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Israel puts Jerusalem on the negotiating table

Ahead of an international peace summit, leaders say some areas could be ceded to the Palestinians.

By Ilene R. PrusherStaff writer of The Christian Science Monitor / November 6, 2007


As she visits the Middle East this week, USSecretary of State Condoleezza Rice is pressing Israeli and Palestinian leaders to commit to confidence-building measures and a timetable ahead of an upcoming US-sponsored peace conference in Annapolis, Md.

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Israel has resisted a timetable, but Prime Minister Ehud Olmert said in a major speech Sunday night that he is ready to begin accelerated peace talks – even on final-status issues such as Jerusalem.

Mr. Olmert's statement reiterated recent remarks by Israel's deputy prime minister indicating that Israel must be prepared to discuss giving up parts of Jerusalem – potentially dividing the city – in upcoming negotiations with the Palestinians.

"It is in Israel's interest that all the Jewish neighborhoods in Jerusalem receive international recognition and that Arab neighborhoods like Walajeh and Shuafat are transferred to the Palestinians," Haim Ramon, the vice premier, told cabinet members last month.

Whether intended as a trial balloon or as a genuine attempt to get Israelis accustomed to the idea of turning Arab neighborhoods over to Palestinian control, the message sent shock waves through both Israeli and Palestinian society.

Many Palestinian residents opposed

Those feeling skittish about the city's potential partition aren't just Israelis – who traditionally take the position that Jerusalem should be Israel's united capital – but also Palestinian Jerusalemites, who fear that their standard of living will fall if they come under the control of the Palestinian Authority (PA).

"I don't want to have any part in the PA. I want the health insurance, the schools, all the things we get by living here," says Ranya Mohammed as she does her afternoon shopping in Shuafat.

"I'll go and live in Israel before I'll stay here and live under the PA, even if it means taking an Israeli passport," says Mrs. Mohammed, whose husband earns a good living from doing business here. "I have seen their suffering in the PA. We have a lot of privileges I'm not ready to give up."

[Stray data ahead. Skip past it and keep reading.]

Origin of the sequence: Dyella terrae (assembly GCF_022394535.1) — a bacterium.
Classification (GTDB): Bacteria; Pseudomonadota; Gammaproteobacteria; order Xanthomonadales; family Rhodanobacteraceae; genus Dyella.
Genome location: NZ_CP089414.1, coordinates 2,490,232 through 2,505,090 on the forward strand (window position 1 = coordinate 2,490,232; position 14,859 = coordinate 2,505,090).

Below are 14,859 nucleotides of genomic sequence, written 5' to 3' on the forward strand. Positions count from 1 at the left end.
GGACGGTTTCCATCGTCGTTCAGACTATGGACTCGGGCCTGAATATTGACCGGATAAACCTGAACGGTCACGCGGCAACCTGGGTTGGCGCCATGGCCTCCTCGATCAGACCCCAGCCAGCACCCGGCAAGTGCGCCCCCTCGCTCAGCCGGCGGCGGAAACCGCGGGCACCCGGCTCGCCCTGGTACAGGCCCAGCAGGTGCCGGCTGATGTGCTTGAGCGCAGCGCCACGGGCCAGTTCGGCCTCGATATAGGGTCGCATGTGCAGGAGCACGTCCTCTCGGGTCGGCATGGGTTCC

Nabil Gheet, a neighborhood leader who runs a gift and kitchenware outfit in the adjacent town of Ras Khamis, also resists coming under the PA's control.

"We have no faith in the Palestinian Authority. It has no credibility," he says, as his afternoon customers trickle in and out. "I do not want to be ruled by Abbas's gang," he says, referring to Palestinian President Mahmoud Abbas.

The road to reconciliation

Such sentiments are fraught with complications. On the one hand, Palestinians say that there can be no peace with Israel until the creation of a Palestinian state with Jerusalem as its capital – suggesting that there is no road to reconciliation without some kind of redivision of the city. On the other, Palestinians who live in Jerusalem have enjoyed most of the benefits of Israel citizenship for the past 40 years – healthcare, national insurance, universal education, and other social services – and don't want to forfeit them. Moreover, many fear that a ceding of their neighborhoods to the PA will cut off access to Jerusalem.

Meron Benvenisti, a historian and former deputy mayor of Jerusalem, says that denying Palestinians, most of whom hold Israeli-issued permanent residency cards, the right to live in Israeli Jerusalem might be illegal. It'd be the equivalent, he says, of stripping people of their citizenship en masse.

"You can't just decide to cut off people. It's like cutting off parts of a living organism. Secondly, it's immoral, because you've told people this is their lot in life decades ago, and they got used to it," says Mr. Benvenisti, author of several books on Jerusalem. "This is especially so when there's no Palestinian state on the other side of the border. One day you're part of Jerusalem, and the next day you're part of – what? You can't make them residents and then suddenly revoke their status. How will they get from here to there? Who will be their policemen?"